Remember when you installed your very first Windows, added bells and whistles and then couldn’t see the wood for the trees any more and had to re-install??? Well, you’re in the same situation now: You’re a N00b again! Embrace it! 😇
I know right now you’re thinking: Why is this so much more difficult than Windows? Whereas in 6 months time, you’ll be like: Why can't I make Windows jump through fiery hoops like I do with Linux???
Windows has drives, Linux has a hierarchical file system
- has drives
- The C:-drive generally contains Windows and sometimes data
- The D:-drive (if present) contains data and hardly ever contains Windows itself.
- The maximum number of drives is 26 (A-Z)
- All drives that contain a known file system are always mounted automatically.
On the other hand, Linux has one huge file system:
- with an unlimited number of partitions (not disks, not drives!) ¹
- you can mount any partition of a disk anywhere in the file system! (Repeating that you cannot mount a disk, only a partition under Linux!)
- you can find the official documentation on the Linux File System Hierarchy Standard (FHS) in HTML / PDF / Text format here: FHS Homework assignment #1: read that! 😁
- No, really: read it!
- OK, you didn't read it; here's the FHS summary 😜
Huh? That sounds dumb! Why doesn't Linux mount partitions automatically??? That's because the Manjaro installer will manually mount only the absolute minimum number of partitions to get your system up and running! I.E. It will manually mount:
- / (always)
- /home (if you created such a partition)
- /boot/efi (If you have an UEFI system instead of a BIOS system)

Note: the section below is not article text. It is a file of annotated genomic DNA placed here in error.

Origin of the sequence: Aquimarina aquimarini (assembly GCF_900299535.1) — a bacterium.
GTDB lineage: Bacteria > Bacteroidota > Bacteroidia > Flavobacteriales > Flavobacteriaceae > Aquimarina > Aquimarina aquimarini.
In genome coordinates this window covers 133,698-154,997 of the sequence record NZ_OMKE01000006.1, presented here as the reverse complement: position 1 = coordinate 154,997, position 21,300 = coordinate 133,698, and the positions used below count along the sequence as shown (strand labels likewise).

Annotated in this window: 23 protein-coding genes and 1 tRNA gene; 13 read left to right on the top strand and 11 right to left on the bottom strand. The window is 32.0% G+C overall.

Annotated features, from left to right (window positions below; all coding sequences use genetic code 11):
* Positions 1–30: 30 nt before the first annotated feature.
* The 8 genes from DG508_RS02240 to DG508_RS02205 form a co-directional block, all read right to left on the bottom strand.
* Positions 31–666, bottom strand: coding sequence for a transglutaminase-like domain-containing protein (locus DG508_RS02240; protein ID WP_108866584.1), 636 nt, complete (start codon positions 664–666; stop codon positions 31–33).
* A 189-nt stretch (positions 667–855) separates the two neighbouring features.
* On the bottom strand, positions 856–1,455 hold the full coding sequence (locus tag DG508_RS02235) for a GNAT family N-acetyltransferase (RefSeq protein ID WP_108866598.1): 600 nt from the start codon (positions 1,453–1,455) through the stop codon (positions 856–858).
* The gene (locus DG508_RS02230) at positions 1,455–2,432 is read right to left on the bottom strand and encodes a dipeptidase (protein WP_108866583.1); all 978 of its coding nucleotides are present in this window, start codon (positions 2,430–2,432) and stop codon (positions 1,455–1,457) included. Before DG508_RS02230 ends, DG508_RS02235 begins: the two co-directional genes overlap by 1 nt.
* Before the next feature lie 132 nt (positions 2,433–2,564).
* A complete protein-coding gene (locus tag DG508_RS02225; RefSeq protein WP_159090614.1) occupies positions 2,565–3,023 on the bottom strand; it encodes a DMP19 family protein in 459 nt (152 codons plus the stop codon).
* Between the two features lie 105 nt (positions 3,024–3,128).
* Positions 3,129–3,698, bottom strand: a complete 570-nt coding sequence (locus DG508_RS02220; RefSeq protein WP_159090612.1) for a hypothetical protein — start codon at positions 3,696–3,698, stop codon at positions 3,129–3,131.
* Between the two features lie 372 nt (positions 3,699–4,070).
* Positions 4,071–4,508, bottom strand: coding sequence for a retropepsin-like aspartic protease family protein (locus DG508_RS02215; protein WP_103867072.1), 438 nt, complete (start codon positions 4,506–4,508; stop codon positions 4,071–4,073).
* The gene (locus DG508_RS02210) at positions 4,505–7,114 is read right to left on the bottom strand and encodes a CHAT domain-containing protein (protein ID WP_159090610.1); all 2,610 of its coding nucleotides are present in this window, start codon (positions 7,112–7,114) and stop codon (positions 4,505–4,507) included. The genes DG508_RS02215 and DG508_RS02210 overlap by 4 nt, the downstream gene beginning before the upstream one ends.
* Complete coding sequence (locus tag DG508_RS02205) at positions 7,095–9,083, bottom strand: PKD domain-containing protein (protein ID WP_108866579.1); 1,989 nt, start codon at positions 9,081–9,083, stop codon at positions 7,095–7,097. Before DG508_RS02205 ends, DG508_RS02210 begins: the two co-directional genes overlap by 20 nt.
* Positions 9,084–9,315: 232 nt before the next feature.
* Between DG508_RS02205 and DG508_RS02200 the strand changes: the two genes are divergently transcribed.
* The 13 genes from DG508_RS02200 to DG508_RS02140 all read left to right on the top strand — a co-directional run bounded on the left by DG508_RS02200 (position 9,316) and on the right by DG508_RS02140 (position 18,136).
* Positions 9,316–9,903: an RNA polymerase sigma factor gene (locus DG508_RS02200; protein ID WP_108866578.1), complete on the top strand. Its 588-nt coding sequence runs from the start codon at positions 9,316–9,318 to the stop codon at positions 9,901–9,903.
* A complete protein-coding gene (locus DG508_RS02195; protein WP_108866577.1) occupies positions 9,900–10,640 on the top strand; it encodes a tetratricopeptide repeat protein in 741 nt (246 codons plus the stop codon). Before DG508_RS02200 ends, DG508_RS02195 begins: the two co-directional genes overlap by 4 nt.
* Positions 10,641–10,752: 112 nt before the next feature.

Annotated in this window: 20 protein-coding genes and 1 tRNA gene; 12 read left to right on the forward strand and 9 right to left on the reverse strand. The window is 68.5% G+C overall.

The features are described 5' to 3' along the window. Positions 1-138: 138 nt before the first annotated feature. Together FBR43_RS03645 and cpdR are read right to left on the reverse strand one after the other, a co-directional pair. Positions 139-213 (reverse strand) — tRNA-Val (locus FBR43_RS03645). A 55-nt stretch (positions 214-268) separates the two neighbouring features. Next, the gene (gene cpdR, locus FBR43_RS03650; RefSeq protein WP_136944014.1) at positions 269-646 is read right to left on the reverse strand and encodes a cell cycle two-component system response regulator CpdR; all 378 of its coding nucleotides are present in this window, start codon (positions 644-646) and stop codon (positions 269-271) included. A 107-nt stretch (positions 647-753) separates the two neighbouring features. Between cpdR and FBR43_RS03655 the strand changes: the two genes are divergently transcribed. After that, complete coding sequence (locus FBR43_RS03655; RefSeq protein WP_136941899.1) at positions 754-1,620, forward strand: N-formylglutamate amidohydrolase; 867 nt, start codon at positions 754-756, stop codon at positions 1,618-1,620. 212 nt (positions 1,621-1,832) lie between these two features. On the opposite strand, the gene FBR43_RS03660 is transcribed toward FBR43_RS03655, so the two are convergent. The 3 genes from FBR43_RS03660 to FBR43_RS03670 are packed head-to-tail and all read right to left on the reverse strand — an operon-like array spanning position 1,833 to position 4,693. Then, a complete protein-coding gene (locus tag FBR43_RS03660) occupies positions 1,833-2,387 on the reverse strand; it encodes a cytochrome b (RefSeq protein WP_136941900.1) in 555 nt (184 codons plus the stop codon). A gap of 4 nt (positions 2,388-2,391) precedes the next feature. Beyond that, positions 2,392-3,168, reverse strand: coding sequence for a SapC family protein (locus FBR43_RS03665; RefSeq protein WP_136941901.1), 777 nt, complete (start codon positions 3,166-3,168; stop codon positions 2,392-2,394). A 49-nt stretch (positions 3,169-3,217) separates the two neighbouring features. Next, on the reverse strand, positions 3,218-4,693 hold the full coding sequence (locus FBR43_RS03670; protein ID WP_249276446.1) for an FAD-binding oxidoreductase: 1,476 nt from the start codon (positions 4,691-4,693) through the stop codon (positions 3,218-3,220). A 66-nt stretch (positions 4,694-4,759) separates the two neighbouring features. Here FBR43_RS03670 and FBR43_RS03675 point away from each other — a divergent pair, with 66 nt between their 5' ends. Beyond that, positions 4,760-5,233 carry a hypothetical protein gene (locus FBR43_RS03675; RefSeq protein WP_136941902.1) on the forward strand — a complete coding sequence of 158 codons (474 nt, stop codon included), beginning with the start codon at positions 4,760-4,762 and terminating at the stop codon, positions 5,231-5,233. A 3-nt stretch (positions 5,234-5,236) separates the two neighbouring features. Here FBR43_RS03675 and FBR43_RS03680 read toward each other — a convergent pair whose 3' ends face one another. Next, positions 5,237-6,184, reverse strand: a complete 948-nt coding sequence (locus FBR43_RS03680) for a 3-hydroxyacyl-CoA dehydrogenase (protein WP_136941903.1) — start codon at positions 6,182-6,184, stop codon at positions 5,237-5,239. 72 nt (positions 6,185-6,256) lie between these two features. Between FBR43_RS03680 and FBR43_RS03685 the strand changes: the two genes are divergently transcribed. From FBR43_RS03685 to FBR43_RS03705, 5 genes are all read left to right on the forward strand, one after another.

and it will leave any other partitions alone to ensure you don’t mess them up! I.E. If you have a dual-boot system, Manjaro will not mount your Windows D: drive automatically!
If you want to have any other partitions available at every boot, you should read about fstab.
Linux has multiple GUIs
Windows has only one Graphical User interface depending on its version whereas, Linux has different Desktop Environments (DE) :
- XFCE: Lightweight, simple, best for beginning users
- KDE: lots of bells and whistles, good for recent and powerful hardware *and people who like to tinker!* :hammer_and_pick:
- Gnome: Simple, the default for lots of distributions
Gnome like it should beBeefed-up Gnome with more bells and whistles.
- LXDE: comparatively low resource requirements. This makes it especially suitable for use on
- I3: Great for power users that need non-overlapping titling windows.
And all of the above come with their own:
- File Manager
- System Settings (Known to you as "Control Panel")
- Partition Manager (except XFCE: they need one of the others to be installed)
What you should remember is that mixing and matching DE's is not wise! More specifically:
- Don't install the Gnome Editor (`gedit`) on KDE but use `kate` instead because `gedit` will pull in a ton of libraries (and functionality) of Gnome which will bloat your system.
- Don't install 2 DEs for one user:
- You *can* have different DEs one a single computer
- Each user can have their own DE
- **Having 2 DEs for one user is a recipe for disaster as one single configuration file might be used by 2 DEs for wildly different functionality!** and untangling this Gordian knot will be so complex that a reinstall is always easier.
Remember: You're a N00b again! You're going to re-install at least once! (Unless you're smarter than the authors of this article... 😁)
Linux has multiple file systems
Linux has multiple kernels
Linux doesn’t have a registry!
The terminal is your best friend!
This is how you install software in Linux
The Community side of Linux
Linux is a self-help OS
You're part of a community now!
What is this 'Upstream' and 'Downstream" business?
What’s the difference between BIOS and UEFI?
Other tips and tricks
Example codes should be here.
FHS The Official documentation by the Linux Foundation (Yeah: where Linus Torvalds lives) 😊